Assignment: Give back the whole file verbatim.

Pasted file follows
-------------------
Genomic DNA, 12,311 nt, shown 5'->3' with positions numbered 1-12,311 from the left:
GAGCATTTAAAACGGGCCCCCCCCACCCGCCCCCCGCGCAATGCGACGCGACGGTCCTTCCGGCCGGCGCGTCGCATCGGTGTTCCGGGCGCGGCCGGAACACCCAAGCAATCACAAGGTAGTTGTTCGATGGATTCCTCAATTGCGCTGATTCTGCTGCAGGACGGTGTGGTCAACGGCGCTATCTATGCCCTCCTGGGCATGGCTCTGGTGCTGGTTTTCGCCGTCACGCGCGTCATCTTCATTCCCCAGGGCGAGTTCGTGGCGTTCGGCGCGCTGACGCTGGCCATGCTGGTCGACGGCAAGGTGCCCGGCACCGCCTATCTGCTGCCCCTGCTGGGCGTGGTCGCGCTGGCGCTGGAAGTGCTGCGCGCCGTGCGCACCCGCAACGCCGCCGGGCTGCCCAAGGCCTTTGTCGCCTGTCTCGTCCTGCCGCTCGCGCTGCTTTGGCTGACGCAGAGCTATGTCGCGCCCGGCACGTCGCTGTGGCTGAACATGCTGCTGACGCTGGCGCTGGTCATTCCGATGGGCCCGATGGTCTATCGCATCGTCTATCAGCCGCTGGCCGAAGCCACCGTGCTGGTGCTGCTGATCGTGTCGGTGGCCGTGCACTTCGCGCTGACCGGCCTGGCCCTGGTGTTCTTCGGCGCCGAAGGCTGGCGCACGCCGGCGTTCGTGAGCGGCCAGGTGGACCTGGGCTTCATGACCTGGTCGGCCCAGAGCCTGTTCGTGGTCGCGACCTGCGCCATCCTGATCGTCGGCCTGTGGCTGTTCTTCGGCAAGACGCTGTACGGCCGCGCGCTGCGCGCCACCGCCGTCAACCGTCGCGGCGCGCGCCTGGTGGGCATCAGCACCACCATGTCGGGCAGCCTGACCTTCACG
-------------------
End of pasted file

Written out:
Genomic DNA, 12,311 nt, shown 5'->3' with positions numbered 1-12,311 from the left:
GAGCATTTAAAACGGGCCCCCCCCACCCGCCCCCCGCGCAATGCGACGCGACGGTCCTTCCGGCCGGCGCGTCGCATCGGTGTTCCGGGCGCGGCCGGAACACCCAAGCAATCACAAGGTAGTTGTTCGATGGATTCCTCAATTGCGCTGATTCTGCTGCAGGACGGTGTGGTCAACGGCGCTATCTATGCCCTCCTGGGCATGGCTCTGGTGCTGGTTTTCGCCGTCACGCGCGTCATCTTCATTCCCCAGGGCGAGTTCGTGGCGTTCGGCGCGCTGACGCTGGCCATGCTGGTCGACGGCAAGGTGCCCGGCACCGCCTATCTGCTGCCCCTGCTGGGCGTGGTCGCGCTGGCGCTGGAAGTGCTGCGCGCCGTGCGCACCCGCAACGCCGCCGGGCTGCCCAAGGCCTTTGTCGCCTGTCTCGTCCTGCCGCTCGCGCTGCTTTGGCTGACGCAGAGCTATGTCGCGCCCGGCACGTCGCTGTGGCTGAACATGCTGCTGACGCTGGCGCTGGTCATTCCGATGGGCCCGATGGTCTATCGCATCGTCTATCAGCCGCTGGCCGAAGCCACCGTGCTGGTGCTGCTGATCGTGTCGGTGGCCGTGCACTTCGCGCTGACCGGCCTGGCCCTGGTGTTCTTCGGCGCCGAAGGCTGGCGCACGCCGGCGTTCGTGAGCGGCCAGGTGGACCTGGGCTTCATGACCTGGTCGGCCCAGAGCCTGTTCGTGGTCGCGACCTGCGCCATCCTGATCGTCGGCCTGTGGCTGTTCTTCGGCAAGACGCTGTACGGCCGCGCGCTGCGCGCCACCGCCGTCAACCGTCGCGGCGCGCGCCTGGTGGGCATCAGCACCACCATGTCGGGCAGCCTGACCTTCACG